1956 Topps Baseball Cards

1956 Topps Mickey Mantle 1956 Topps Mickey Mantle back

1956 Topps Baseball Cards

Set Info

Manufacturer: Topps
Year of Issue: 1956
Set Size: 340 Cards
Card Size: 2-5/8” x 3-3/4”


Series I: 1-100
Series II: 101-180
Series III: 181-260
Series IV: 261-340

Set Description

The 1956 Topps baseball cards made their debut with little fanfare. The same horizontal format from the previous year was again used with the only big difference being a background image replacing the single color backdrop of the 1955 set. The modest change to card design in no way lets the public know about the drastic change that happened to the company internally. Topps had finally ended its vicious rivalry with Bowman for control of the increasingly popular baseball card market. No more fighting over player contracts and competing for shelf space and the nickels of children everywhere who were looking for the latest cardboard heroes to worship. Like most Topps baseball card sets of the 1950s, this one did have some key ‘firsts’ and is still one of the most collected Topps baseball card sets. Two unnumbered checklists were included which was a Topps first. Because these were often tossed away, they can carry a premium today. Also team cards were introduced for the first time in a Topps set. In an unusual move, Topps chose to honor the league presidents and so William Harridge and Warren Giles are the first two cards in the set—probably to the disappointment of kids everywhere!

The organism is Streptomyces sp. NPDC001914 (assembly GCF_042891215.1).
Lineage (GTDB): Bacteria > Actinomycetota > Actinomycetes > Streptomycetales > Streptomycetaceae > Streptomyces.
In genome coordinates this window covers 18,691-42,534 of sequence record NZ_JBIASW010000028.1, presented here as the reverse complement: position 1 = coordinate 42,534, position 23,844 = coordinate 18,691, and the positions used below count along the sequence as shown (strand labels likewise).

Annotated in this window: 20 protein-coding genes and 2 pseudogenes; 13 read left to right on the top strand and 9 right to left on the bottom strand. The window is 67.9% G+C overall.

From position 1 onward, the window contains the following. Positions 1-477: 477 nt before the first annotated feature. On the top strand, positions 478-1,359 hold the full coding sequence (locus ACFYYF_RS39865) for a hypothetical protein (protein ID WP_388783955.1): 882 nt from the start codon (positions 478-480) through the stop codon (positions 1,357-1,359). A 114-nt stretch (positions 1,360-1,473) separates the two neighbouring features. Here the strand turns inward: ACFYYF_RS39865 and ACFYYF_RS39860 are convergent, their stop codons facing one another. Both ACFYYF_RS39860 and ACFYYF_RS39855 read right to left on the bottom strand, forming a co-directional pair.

1956 Topps Hank Aaron 1956 Topps Jackie Robinson
1956 Topps Roberto Clemente 1956 Topps Sandy Koufax
1956 Topps Ted Williams 1956 Topps Willie Mays
Price Guide (Complete Set)
  • VG – $1500
  • EX – $2500
  • NM – $6500
Key Rookies
  • 292 – Luis Aparicio
Key Stars
  • 5 – Ted Williams
  • 30 – Jackie Robinson
  • 31 – Hank Aaron
  • 33 – Roberto Clemente
  • 79 – Sandy Koufax
  • 130 – Willie Mays
  • 135 – Mickey Mantle
Errors & Variations
  • Several of the cards come with white or gray back
  • White backs carry a slight premium in number higher than #100
Important Notes
  • There is no “high” series
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